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NEW YORK (TheStreet) -- After an ugly week, all we can do is look forward, Jim Cramer told his "Mad Money" TV show viewers Friday. That's why his game plan for next week's trading focuses on earnings and the upcoming Federal Reserve meeting on Tuesday and Wednesday.

Cramer said he'll be starting his week watching the rest of the world, with fresh economic data coming in from China and Europe. He said either of these reports could spark an over-sold rally on Monday. Cramer was also bullish on both Sprint (S) and T-Mobile US (TMUS) on the latest rumors a merger could be brewing.

Then, on Tuesday, Cramer said all eyes will be on the Fed, which will likely begin talking about easing its bond buying as all of the recent economic news has been very bullish. Also on the menu: Jabil Circuit (JBL), the part supplier that could tip us to how Apple (AAPL) products are selling. Cramer currently owns shares of Apple for his charitable trust, Action Alerts PLUS.

For Wednesday, it's earnings from FedEx (FDX), a stock that's rebounding along with economic growth, General Mills (GIS) a stock that's now just marking time as interest rates creep higher, and home builder Lennar (LEN), which should have decent numbers but will likely fall anyway. Cramer was bearish on Oracle (ORCL), which also reports Wednesday.

Next, on Thursday, more earnings from ConAgra (CAG), a stock Cramer said it too risky; Darden Restaurants (DRI), a stock worth buying if it gets hit; and two retail plays, Nike (NKE) and Pier 1 Imports (PIR), both Cramer faves.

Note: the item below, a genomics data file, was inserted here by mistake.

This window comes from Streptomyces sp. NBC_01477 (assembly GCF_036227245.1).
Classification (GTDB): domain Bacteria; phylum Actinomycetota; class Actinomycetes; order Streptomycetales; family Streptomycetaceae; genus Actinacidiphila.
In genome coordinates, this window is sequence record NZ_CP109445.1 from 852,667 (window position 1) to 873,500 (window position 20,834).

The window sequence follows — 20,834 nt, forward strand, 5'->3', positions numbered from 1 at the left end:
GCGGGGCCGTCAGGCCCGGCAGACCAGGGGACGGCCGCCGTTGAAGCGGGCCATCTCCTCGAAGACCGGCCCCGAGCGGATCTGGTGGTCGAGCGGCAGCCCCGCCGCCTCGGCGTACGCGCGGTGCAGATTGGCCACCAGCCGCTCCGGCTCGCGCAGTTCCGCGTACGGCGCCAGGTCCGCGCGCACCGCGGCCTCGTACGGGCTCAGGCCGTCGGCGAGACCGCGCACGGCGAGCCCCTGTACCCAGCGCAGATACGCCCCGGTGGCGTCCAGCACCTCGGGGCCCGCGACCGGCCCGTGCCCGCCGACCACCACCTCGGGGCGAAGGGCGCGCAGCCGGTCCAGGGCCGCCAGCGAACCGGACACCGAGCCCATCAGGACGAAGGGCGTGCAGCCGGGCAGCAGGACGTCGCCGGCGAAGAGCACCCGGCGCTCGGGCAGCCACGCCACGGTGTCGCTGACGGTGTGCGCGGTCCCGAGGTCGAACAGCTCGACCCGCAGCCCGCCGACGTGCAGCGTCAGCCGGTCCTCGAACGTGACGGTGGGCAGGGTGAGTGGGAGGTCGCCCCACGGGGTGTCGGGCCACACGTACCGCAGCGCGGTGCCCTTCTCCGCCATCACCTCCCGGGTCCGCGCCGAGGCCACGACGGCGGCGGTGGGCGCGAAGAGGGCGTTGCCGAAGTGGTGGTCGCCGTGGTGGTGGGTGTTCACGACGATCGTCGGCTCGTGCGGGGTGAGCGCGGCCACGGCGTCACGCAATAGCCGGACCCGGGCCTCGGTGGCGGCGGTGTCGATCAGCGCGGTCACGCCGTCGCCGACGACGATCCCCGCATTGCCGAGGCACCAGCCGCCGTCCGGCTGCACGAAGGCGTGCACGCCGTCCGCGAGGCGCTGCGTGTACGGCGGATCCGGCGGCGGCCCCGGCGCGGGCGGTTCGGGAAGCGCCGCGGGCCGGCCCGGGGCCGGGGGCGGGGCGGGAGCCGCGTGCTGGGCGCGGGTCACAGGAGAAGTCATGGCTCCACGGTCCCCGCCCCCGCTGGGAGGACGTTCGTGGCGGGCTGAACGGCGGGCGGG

Finally, on Friday, we reach the finish line with, well, Finish Line (FINL). Cramer said he'd be a buyer of this stock on Thursday ahead of its results.

Executive Decision: Tarek Sherif

For his "Executive Decision" segment, Cramer sat down with Tarek Sherif, chairman and CEO of Medidata Solutions (MDSO), the cloud computing company for clinical development whose shares soared 193% in 2013 and over 50% since Cramer last spoke with Sherif in July.

Sherif once again explained that drug makers currently spend over $90 billion a year bringing new drugs to market, and that process is only getting more and more complicated as new regulations and safety concerns couple with more and more complex drugs. In that environment, traditional in-house software just isn't flexible enough, he said, which is why the cloud computing model makes so much sense.

Sherif said Medidata's platform allows drug makers to get drugs to market sooner with increased safety and at lower costs by increasing the productivity and efficiency of their clinical trials.

When asked about the company's growth prospects, Sherif said Medidata touches almost 50% of all new clinical trials, but currently only has 3% to 4% penetration in the space. That leaves a long road for adoption, he continued.

Cramer said sometimes you don't get a chance to buy low and sell high with high-flying stocks. Sometimes you have to hold your nose and buy high so you can sell even higher.

Know Your IPO

In his "Know Your IPO" segment, Cramer went to the movies with the upcoming IPO of AMC Entertainment, which will be coming public next week under the all-too-obvious ticker, AMC.

Cramer said that AMC Entertainment should not be confused with AMC Networks (AMCX) -- this one is the second-largest movie theater chain in the U.S. with 343 locations totaling 4,950 screens. The company plans to offer 18.4 million shares between $18 and $20, giving it a market cap around $1.8 billion.

Cramer said AMC is absolutely worth owning, even up to $23 a share in the aftermarket, because the company is taking control of its own destiny and proving the naysayers wrong time and time again.